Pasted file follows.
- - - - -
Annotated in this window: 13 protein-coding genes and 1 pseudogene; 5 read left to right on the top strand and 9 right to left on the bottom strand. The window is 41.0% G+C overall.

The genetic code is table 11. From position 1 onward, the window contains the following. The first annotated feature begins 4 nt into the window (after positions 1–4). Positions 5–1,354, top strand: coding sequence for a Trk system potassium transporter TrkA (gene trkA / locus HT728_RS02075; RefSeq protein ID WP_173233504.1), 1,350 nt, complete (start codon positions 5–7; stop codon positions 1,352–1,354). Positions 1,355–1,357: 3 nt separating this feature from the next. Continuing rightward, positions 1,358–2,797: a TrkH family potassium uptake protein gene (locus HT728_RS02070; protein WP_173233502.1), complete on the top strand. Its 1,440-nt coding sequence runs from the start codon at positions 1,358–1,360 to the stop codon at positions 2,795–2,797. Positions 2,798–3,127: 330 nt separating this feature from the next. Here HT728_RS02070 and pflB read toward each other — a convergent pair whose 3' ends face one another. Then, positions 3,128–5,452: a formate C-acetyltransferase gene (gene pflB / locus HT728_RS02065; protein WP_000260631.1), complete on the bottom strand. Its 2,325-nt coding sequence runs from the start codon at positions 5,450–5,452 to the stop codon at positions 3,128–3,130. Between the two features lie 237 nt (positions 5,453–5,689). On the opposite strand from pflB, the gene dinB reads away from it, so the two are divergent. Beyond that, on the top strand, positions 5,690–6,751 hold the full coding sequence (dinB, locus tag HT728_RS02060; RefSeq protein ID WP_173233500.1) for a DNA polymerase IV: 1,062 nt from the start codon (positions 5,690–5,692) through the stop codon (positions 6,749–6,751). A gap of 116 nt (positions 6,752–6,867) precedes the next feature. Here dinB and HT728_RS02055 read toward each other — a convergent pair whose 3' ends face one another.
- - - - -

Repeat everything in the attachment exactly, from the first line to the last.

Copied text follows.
Annotated in this window: 13 protein-coding genes and 1 pseudogene; 5 read left to right on the top strand and 9 right to left on the bottom strand. The window is 41.0% G+C overall.

The genetic code is table 11. From position 1 onward, the window contains the following. The first annotated feature begins 4 nt into the window (after positions 1–4). Positions 5–1,354, top strand: coding sequence for a Trk system potassium transporter TrkA (gene trkA / locus HT728_RS02075; RefSeq protein ID WP_173233504.1), 1,350 nt, complete (start codon positions 5–7; stop codon positions 1,352–1,354). Positions 1,355–1,357: 3 nt separating this feature from the next. Continuing rightward, positions 1,358–2,797: a TrkH family potassium uptake protein gene (locus HT728_RS02070; protein WP_173233502.1), complete on the top strand. Its 1,440-nt coding sequence runs from the start codon at positions 1,358–1,360 to the stop codon at positions 2,795–2,797. Positions 2,798–3,127: 330 nt separating this feature from the next. Here HT728_RS02070 and pflB read toward each other — a convergent pair whose 3' ends face one another. Then, positions 3,128–5,452: a formate C-acetyltransferase gene (gene pflB / locus HT728_RS02065; protein WP_000260631.1), complete on the bottom strand. Its 2,325-nt coding sequence runs from the start codon at positions 5,450–5,452 to the stop codon at positions 3,128–3,130. Between the two features lie 237 nt (positions 5,453–5,689). On the opposite strand from pflB, the gene dinB reads away from it, so the two are divergent. Beyond that, on the top strand, positions 5,690–6,751 hold the full coding sequence (dinB, locus tag HT728_RS02060; RefSeq protein ID WP_173233500.1) for a DNA polymerase IV: 1,062 nt from the start codon (positions 5,690–5,692) through the stop codon (positions 6,749–6,751). A gap of 116 nt (positions 6,752–6,867) precedes the next feature. Here dinB and HT728_RS02055 read toward each other — a convergent pair whose 3' ends face one another.